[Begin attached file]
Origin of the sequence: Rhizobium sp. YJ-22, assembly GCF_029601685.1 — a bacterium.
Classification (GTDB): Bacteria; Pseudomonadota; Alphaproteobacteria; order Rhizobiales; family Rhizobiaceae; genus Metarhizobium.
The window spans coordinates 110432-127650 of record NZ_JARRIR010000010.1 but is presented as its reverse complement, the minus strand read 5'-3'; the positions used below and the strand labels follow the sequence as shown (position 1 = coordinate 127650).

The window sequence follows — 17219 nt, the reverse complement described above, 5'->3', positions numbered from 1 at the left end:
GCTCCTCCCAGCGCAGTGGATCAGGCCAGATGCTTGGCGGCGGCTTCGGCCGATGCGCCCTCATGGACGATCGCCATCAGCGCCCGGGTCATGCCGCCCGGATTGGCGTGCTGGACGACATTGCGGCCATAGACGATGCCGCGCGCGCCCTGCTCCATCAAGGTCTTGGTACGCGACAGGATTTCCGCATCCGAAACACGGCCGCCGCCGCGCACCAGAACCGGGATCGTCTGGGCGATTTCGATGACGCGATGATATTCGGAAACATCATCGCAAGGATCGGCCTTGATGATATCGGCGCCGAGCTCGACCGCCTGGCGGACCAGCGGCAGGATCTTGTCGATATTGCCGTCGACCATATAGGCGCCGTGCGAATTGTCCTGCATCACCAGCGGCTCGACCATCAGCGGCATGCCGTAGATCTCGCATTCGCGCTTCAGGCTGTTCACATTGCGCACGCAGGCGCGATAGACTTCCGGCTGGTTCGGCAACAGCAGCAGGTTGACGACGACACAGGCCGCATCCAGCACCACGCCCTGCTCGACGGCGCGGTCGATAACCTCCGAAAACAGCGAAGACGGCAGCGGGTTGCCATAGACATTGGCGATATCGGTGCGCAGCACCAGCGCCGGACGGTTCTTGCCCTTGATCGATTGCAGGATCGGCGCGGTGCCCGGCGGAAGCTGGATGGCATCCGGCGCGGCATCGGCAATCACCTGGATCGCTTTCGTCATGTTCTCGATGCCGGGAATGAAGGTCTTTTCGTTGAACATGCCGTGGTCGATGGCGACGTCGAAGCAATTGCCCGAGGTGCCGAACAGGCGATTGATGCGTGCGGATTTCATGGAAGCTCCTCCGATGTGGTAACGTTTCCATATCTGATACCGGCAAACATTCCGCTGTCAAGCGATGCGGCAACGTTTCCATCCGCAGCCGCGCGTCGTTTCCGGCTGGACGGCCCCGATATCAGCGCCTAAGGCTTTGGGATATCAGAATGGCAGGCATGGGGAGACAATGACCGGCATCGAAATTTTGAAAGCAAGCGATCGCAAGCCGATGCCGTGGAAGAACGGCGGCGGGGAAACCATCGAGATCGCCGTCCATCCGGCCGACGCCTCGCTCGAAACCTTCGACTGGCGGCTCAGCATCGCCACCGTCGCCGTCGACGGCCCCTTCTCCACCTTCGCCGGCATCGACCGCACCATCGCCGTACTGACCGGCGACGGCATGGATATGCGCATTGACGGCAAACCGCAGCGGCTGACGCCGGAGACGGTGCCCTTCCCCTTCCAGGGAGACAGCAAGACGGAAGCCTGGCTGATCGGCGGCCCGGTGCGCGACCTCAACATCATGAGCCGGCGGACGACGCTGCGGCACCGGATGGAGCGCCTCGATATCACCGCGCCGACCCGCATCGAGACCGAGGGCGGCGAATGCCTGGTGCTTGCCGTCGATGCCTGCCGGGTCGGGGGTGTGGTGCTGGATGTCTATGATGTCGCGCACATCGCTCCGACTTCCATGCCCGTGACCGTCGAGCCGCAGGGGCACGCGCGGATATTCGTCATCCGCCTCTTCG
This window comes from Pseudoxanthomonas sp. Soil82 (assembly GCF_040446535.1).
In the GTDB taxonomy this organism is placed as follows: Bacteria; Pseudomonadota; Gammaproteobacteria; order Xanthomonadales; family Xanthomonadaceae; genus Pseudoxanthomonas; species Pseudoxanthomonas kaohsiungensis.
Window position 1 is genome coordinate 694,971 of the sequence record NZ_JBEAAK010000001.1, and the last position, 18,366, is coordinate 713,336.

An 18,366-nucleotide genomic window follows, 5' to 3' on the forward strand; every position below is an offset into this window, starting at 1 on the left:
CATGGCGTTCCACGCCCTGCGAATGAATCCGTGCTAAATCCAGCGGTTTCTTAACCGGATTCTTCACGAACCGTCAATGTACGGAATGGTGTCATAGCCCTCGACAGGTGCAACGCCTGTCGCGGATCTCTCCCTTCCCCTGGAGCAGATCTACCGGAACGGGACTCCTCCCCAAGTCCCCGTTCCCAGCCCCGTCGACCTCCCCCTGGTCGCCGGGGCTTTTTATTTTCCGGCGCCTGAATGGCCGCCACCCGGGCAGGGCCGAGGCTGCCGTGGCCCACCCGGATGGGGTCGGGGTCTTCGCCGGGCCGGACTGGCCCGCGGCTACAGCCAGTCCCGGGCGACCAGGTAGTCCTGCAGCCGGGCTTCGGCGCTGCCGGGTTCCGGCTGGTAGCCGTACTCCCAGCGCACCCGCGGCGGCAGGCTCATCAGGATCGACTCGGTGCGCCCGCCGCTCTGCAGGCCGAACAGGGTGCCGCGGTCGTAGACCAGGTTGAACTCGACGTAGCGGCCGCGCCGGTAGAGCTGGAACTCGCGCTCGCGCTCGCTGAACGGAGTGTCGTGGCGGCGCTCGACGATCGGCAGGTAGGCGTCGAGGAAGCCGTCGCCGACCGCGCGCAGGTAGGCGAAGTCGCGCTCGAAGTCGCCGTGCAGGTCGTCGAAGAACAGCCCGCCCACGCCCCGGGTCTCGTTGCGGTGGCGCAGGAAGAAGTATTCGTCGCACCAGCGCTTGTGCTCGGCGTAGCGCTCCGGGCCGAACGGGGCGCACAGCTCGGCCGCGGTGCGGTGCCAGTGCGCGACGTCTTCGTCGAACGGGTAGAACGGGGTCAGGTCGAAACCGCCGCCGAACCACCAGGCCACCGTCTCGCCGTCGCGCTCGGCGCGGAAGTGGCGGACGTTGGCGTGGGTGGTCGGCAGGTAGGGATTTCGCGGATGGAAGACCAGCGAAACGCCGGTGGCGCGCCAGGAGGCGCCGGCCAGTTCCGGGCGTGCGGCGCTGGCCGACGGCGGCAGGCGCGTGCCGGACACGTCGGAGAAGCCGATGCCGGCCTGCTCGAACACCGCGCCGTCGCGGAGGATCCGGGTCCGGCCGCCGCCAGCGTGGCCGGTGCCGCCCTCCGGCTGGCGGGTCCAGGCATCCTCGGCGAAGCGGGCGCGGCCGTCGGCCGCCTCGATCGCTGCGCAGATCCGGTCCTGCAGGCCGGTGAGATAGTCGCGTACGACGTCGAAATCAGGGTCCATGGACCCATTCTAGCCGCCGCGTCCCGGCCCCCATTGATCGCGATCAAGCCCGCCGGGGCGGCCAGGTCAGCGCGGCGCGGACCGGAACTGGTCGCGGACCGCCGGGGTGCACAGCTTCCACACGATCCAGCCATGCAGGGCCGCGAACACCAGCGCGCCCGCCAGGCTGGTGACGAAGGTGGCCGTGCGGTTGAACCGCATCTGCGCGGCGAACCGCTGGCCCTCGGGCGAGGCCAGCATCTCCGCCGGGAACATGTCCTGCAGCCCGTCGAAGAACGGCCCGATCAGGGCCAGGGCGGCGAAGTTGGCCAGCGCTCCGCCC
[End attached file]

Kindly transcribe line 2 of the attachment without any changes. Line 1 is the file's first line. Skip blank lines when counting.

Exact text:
Classification (GTDB): Bacteria; Pseudomonadota; Alphaproteobacteria; order Rhizobiales; family Rhizobiaceae; genus Metarhizobium.